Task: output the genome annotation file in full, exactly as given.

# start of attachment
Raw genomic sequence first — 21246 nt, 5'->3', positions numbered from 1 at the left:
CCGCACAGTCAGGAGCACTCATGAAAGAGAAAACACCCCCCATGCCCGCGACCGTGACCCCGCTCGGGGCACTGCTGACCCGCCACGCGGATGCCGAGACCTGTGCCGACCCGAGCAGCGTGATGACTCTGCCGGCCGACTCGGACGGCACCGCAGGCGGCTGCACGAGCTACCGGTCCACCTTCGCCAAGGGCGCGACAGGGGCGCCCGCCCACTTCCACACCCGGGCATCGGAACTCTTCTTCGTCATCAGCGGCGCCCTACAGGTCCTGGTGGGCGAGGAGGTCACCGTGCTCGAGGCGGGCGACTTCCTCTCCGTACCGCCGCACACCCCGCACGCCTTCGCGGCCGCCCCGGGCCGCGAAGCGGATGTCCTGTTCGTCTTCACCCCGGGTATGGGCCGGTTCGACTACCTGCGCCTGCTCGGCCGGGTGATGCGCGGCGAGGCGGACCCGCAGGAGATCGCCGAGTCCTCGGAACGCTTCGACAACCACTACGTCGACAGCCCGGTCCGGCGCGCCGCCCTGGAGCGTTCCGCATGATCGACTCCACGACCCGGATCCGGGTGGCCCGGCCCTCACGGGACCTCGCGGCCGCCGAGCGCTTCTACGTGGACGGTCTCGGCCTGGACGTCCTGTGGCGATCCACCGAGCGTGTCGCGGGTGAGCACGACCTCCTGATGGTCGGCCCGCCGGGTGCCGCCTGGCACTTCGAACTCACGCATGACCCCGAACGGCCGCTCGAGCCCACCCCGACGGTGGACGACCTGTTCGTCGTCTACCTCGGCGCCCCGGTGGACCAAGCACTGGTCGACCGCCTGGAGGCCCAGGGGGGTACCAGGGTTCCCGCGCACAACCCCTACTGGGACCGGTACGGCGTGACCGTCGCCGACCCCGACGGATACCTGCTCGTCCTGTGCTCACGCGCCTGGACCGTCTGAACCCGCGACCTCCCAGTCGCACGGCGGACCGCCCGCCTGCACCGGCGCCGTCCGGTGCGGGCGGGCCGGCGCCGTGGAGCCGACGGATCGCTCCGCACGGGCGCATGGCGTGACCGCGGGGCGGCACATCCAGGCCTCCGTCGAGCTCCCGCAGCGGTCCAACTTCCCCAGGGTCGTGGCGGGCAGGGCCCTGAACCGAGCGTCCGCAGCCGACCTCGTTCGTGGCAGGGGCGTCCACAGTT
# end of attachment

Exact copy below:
Raw genomic sequence first — 21246 nt, 5'->3', positions numbered from 1 at the left:
CCGCACAGTCAGGAGCACTCATGAAAGAGAAAACACCCCCCATGCCCGCGACCGTGACCCCGCTCGGGGCACTGCTGACCCGCCACGCGGATGCCGAGACCTGTGCCGACCCGAGCAGCGTGATGACTCTGCCGGCCGACTCGGACGGCACCGCAGGCGGCTGCACGAGCTACCGGTCCACCTTCGCCAAGGGCGCGACAGGGGCGCCCGCCCACTTCCACACCCGGGCATCGGAACTCTTCTTCGTCATCAGCGGCGCCCTACAGGTCCTGGTGGGCGAGGAGGTCACCGTGCTCGAGGCGGGCGACTTCCTCTCCGTACCGCCGCACACCCCGCACGCCTTCGCGGCCGCCCCGGGCCGCGAAGCGGATGTCCTGTTCGTCTTCACCCCGGGTATGGGCCGGTTCGACTACCTGCGCCTGCTCGGCCGGGTGATGCGCGGCGAGGCGGACCCGCAGGAGATCGCCGAGTCCTCGGAACGCTTCGACAACCACTACGTCGACAGCCCGGTCCGGCGCGCCGCCCTGGAGCGTTCCGCATGATCGACTCCACGACCCGGATCCGGGTGGCCCGGCCCTCACGGGACCTCGCGGCCGCCGAGCGCTTCTACGTGGACGGTCTCGGCCTGGACGTCCTGTGGCGATCCACCGAGCGTGTCGCGGGTGAGCACGACCTCCTGATGGTCGGCCCGCCGGGTGCCGCCTGGCACTTCGAACTCACGCATGACCCCGAACGGCCGCTCGAGCCCACCCCGACGGTGGACGACCTGTTCGTCGTCTACCTCGGCGCCCCGGTGGACCAAGCACTGGTCGACCGCCTGGAGGCCCAGGGGGGTACCAGGGTTCCCGCGCACAACCCCTACTGGGACCGGTACGGCGTGACCGTCGCCGACCCCGACGGATACCTGCTCGTCCTGTGCTCACGCGCCTGGACCGTCTGAACCCGCGACCTCCCAGTCGCACGGCGGACCGCCCGCCTGCACCGGCGCCGTCCGGTGCGGGCGGGCCGGCGCCGTGGAGCCGACGGATCGCTCCGCACGGGCGCATGGCGTGACCGCGGGGCGGCACATCCAGGCCTCCGTCGAGCTCCCGCAGCGGTCCAACTTCCCCAGGGTCGTGGCGGGCAGGGCCCTGAACCGAGCGTCCGCAGCCGACCTCGTTCGTGGCAGGGGCGTCCACAGTT